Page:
Releases Don’t Work Anymore
association still be issuing press releases to get coverage for its
achievements, events, and other news? Here’s an idea that is much more likely
to get the results you’re searching for.
Press releases just
aren’t effective anymore at getting the quality and quantity of publicity your
association needs. Why?
- The traditional
media all have websites — 24/7 news outlets that constantly require fresh, new,
high-quality content to attract visitors. Online staff trying to "feed the
beast” are far more likely to post a well-written, newsworthy article than an
announcement about an association milestone, new product or event, or change in
media staffs have been dwindling for years. The number of newspaper journalists
alone has dropped more than 30 percent since 2000, according to the Pew
Research Center. Smaller staffs mean less time for turning conventional press
releases into interesting articles and posts.
- Today, anyone can
publish and broadcast via the web. Before the Internet, we relied solely on
traditional media to publish or broadcast the news. Conventional press releases
were our private plea to them. While that doesn’t diminish the value of
newspapers, TV, and radio — they still have clout, credibility and large
audiences — it does change how we communicate with them.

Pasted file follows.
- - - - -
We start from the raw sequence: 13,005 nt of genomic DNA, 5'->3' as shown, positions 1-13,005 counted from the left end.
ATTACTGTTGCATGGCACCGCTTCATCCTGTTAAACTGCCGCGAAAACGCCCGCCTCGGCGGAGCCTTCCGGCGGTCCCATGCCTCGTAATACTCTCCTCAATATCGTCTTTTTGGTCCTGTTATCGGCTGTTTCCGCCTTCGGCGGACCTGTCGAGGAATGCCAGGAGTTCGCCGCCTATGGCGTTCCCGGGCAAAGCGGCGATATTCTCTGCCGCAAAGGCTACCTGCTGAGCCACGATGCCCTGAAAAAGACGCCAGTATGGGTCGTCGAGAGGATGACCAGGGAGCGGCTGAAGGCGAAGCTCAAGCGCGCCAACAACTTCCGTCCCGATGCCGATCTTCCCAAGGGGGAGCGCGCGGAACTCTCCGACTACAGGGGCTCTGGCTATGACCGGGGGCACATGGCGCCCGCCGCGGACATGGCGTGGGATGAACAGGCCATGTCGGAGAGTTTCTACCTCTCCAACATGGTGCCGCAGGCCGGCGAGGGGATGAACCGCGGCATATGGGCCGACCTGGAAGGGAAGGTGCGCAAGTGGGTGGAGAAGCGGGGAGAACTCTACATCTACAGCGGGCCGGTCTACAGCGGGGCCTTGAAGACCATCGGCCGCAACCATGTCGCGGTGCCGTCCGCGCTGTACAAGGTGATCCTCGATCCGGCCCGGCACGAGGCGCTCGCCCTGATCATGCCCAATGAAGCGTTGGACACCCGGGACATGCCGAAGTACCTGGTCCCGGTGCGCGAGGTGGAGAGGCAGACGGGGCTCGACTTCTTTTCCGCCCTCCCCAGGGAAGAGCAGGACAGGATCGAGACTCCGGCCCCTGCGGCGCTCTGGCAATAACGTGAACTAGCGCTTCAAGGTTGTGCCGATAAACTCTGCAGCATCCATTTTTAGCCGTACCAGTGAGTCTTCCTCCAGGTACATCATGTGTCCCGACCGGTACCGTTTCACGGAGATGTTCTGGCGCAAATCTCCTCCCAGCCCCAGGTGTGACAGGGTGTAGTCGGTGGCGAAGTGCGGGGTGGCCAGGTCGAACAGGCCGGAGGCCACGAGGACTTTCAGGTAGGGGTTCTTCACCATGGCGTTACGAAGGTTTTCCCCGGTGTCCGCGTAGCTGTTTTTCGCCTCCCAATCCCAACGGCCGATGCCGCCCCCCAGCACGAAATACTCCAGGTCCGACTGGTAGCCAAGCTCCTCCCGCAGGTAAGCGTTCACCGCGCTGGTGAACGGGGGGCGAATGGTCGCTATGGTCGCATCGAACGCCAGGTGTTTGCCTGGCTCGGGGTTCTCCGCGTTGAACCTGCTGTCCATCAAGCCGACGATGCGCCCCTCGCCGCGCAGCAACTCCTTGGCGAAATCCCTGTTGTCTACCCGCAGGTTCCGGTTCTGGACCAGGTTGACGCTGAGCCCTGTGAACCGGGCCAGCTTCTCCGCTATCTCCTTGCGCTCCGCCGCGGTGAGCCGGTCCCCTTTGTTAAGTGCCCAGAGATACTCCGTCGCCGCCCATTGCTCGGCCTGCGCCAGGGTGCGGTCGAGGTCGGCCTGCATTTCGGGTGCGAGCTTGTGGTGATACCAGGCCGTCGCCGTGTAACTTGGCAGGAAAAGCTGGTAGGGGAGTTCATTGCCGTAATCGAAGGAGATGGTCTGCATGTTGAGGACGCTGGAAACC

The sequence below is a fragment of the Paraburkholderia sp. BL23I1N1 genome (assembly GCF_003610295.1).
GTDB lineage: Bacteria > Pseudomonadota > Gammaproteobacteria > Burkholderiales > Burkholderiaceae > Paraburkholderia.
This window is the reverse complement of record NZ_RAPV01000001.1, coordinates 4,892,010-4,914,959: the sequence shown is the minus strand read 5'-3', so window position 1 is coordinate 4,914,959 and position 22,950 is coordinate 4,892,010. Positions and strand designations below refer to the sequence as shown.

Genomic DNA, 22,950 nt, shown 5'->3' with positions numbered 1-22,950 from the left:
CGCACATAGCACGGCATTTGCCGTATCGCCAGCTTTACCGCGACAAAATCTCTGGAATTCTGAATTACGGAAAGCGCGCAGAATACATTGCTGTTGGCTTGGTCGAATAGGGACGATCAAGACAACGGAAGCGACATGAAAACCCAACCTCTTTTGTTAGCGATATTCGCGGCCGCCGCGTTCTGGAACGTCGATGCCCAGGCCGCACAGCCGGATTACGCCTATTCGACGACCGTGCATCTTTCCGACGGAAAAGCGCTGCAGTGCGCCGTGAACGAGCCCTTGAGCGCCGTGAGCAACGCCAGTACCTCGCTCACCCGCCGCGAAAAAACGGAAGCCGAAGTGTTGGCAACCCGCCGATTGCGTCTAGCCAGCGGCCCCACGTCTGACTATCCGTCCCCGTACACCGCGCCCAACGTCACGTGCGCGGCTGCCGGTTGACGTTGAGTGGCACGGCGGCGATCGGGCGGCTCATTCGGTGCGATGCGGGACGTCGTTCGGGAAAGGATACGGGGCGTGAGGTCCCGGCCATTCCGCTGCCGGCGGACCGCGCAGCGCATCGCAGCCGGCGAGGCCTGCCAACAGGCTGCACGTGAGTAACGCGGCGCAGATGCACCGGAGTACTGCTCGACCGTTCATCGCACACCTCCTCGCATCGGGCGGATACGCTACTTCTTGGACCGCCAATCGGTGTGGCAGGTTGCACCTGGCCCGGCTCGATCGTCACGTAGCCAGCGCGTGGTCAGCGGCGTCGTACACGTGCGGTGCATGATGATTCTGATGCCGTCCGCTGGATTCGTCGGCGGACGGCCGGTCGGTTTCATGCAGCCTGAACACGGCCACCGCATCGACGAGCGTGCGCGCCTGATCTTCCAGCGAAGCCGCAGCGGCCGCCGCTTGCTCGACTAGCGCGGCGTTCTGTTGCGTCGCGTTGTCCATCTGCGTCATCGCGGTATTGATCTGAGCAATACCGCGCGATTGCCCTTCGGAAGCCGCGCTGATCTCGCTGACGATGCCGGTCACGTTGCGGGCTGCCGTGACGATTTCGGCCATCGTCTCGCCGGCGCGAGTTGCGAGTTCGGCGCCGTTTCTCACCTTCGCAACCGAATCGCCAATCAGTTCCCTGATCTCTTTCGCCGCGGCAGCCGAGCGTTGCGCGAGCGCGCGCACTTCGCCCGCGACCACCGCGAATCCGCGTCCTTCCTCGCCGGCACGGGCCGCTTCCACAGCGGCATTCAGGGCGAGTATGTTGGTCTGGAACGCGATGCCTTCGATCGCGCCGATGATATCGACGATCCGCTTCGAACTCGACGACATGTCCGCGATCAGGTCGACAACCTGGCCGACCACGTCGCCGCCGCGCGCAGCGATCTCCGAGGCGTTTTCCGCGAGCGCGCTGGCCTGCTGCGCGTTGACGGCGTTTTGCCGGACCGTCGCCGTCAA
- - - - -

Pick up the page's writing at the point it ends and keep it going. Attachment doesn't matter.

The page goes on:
Instead, try to
make it as easy as possible for journalists to use your content — and you can
begin by writing newsworthy articles in a ready-to-publish format.
So, what can
you do to get publicity for your association or organization?
about what would make that news item interesting to someone who’s never heard
of you or your association.
- Does your new
product address a problem that a lot of people share? Can you cite documented
statistics or studies that reveal the breadth of the problem and/or its
consequences? Can you share tips for dealing with the problem?
- If your organization
is celebrating a milestone, such as 50 years in business, can you offer
insights into how your industry has changed in those five decades and what
those changes have meant to members and/or consumers? Can you offer them a
glimpse of what your industry may offer them in the future?
- If you’re
celebrating an award, others will appreciate learning from your success. What
steps did you take? What lessons did you learn?
answers to write a short, objective news story – one that doesn’t include
subjective adjectives, like "wonderful new product” or "innovative,
Also, work in
advance — it’s better to send your pitch to media outlets before your news is
old news. But before you do, do your homework.
yourself with the publications or sites you’re pitching. Don’t waste your time
by sending them a pitch on a topic they have no interest in.
- Search the
publication or website for deadline information and policies for submitting
- Grab them with
your email’s subject line. If it doesn’t catch their interest, or it looks like
a sales pitch, they won’t open it. Keep your subject line limited to five to
eight words or about 40 characters.
If you’ve been
sending out press releases and getting no response, it’s time to try giving the
media what they want: Valuable information shared in a way they can easily use.
You’ll get publicity that showcases your association as the authority in its
field and the implied endorsement of journalists, bloggers, and other media.
They may even
appreciate your contributions so much they’ll come running back for more.
Marsha Friedman is
the founder of pay-for-performance public relations firm EMS Incorporated.